You won’t need to know a lot about art, Italy or women to enjoy this ASA talk. Chuck Tampio is about to delight us again with his newest intriguing presentation, “Overlooked and Forgotten: Italian Women Artists of the Renaissance.”
His timely treatment of women Renaissance artists comes to the ASA Thursday (Dec. 7) from 2:30 to 4:30 p,m. Tampio asks: Who were the great Renaissance artists, the ones worth admiring for these hundreds of years? Can you name more than one women? Nearly all the great Renaissance painters seem to have been men. But there were women—many of them. Tampio’s theses is that through the Renaissance and early Baroque, art historians and critics shunned and omitted women artists, however numerous, talented, or productive they were.
Tampio’s last ASA talk was about women as subjects of Renaissance art, a natural segue to research on Italian woman who were themselves artists. He discusses explanations about why the Italian women artists were unheralded for so long. What was distinctive about them? Why were they overlooked? Who were their patrons? Who were their teachers? How much recognition did they get at the time? How has their neglect affected views of Italian art, the Renaissance, and women of the period?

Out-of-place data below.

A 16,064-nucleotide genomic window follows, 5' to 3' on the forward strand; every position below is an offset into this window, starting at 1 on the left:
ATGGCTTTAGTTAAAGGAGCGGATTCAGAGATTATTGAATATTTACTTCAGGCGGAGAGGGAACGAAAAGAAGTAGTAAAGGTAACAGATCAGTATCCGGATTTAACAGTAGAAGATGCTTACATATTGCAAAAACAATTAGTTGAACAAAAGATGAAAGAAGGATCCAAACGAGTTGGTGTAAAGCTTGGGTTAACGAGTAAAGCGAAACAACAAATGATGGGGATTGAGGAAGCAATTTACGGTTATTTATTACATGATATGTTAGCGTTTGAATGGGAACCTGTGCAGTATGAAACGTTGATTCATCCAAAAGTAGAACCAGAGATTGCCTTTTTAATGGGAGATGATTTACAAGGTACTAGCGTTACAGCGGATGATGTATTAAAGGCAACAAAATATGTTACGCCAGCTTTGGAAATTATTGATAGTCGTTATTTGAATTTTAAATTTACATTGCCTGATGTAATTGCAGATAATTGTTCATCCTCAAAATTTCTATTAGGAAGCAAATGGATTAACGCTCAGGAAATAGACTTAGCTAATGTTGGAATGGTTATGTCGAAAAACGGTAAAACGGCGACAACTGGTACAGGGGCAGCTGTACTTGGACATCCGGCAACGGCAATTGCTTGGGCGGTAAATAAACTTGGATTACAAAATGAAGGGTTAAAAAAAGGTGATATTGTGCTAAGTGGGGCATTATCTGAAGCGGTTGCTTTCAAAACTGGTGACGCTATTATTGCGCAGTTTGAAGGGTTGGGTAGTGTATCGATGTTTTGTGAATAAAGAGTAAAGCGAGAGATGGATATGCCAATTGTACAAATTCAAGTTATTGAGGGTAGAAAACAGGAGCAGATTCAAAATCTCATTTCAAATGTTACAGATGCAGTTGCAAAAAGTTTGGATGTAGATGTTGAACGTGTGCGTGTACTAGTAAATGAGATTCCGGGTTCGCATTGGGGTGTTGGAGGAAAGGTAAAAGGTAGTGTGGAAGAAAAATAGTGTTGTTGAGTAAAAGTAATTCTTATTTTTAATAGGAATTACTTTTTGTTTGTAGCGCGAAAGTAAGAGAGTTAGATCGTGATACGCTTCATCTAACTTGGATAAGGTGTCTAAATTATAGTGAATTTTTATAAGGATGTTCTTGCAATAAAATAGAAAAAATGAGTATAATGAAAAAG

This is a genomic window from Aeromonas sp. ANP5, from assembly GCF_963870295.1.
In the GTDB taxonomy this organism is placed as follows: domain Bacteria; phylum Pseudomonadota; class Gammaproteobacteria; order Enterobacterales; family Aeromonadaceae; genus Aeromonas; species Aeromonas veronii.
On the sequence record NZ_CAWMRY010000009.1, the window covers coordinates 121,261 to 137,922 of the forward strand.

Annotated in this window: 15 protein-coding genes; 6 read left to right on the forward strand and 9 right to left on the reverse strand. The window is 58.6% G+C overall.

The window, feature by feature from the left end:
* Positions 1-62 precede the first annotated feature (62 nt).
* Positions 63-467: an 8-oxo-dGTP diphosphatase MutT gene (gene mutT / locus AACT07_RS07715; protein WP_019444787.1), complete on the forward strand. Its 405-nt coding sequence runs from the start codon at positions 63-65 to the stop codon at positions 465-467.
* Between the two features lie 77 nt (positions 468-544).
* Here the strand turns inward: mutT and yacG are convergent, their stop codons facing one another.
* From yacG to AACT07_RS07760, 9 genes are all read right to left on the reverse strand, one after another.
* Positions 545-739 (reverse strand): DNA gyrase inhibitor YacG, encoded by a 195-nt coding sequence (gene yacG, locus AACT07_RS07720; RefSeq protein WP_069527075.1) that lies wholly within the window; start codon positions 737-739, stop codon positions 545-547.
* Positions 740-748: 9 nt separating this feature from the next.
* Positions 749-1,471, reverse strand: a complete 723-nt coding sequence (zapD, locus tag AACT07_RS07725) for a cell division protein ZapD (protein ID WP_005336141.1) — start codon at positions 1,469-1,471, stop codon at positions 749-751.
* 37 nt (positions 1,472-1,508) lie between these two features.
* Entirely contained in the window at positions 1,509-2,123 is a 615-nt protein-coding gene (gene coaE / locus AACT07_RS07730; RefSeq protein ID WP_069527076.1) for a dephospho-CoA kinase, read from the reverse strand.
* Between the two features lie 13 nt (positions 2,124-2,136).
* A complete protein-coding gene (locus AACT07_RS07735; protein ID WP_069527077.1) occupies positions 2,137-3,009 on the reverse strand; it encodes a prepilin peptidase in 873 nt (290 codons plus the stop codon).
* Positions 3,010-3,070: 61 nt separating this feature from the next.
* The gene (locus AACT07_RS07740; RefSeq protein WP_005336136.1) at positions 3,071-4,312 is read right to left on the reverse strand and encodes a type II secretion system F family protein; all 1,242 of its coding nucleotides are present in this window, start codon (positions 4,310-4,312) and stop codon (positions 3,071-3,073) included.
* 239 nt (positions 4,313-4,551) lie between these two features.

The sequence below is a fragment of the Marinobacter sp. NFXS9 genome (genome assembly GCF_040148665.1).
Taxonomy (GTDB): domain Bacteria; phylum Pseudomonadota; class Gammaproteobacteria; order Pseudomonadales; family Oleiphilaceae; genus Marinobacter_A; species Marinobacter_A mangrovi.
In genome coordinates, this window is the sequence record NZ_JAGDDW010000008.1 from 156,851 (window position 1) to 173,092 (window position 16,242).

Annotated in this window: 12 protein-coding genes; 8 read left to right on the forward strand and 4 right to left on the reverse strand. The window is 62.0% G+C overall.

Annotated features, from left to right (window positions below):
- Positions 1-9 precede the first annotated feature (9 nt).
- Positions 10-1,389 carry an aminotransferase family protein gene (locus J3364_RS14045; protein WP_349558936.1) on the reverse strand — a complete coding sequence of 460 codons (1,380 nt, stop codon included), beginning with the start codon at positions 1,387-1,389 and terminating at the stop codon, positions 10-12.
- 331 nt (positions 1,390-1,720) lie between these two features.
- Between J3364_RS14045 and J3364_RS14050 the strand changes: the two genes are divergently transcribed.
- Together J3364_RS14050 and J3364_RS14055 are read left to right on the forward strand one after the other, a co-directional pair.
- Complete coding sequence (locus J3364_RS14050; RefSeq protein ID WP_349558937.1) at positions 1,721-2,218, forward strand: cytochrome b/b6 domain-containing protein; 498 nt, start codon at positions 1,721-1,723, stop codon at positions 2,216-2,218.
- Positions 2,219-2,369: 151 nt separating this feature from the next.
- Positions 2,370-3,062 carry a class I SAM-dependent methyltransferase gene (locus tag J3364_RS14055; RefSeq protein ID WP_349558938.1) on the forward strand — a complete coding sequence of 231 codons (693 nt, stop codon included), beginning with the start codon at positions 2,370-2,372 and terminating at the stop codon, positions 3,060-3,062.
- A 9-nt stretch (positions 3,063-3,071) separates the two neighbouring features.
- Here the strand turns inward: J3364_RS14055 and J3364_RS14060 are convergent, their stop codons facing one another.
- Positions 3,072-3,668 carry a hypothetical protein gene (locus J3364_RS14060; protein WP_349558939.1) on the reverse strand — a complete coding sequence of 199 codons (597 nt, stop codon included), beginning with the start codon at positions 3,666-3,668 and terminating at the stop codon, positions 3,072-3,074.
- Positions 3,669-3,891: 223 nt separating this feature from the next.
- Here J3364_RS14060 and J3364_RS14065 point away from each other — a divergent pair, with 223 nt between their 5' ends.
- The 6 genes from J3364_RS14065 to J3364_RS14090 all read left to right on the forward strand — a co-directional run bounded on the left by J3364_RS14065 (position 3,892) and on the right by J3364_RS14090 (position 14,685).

His preparation for this subject is substantial. His junior year abroad was at The University of Florence. He was a visiting professor at the University of Parma. Parma was founded in the 10th century and was a Mecca of European art. This year he returned to Florence, soaking up Italian art and culture. He also led an American group to Tuscany. He is a docent at the two leading art museums in Tucson, and back in student days at Syracuse University he took multiple art history courses from a renowned Italian art scholar, Abraham Veinus,
Written by Brack Brown, Academy Village Volunteer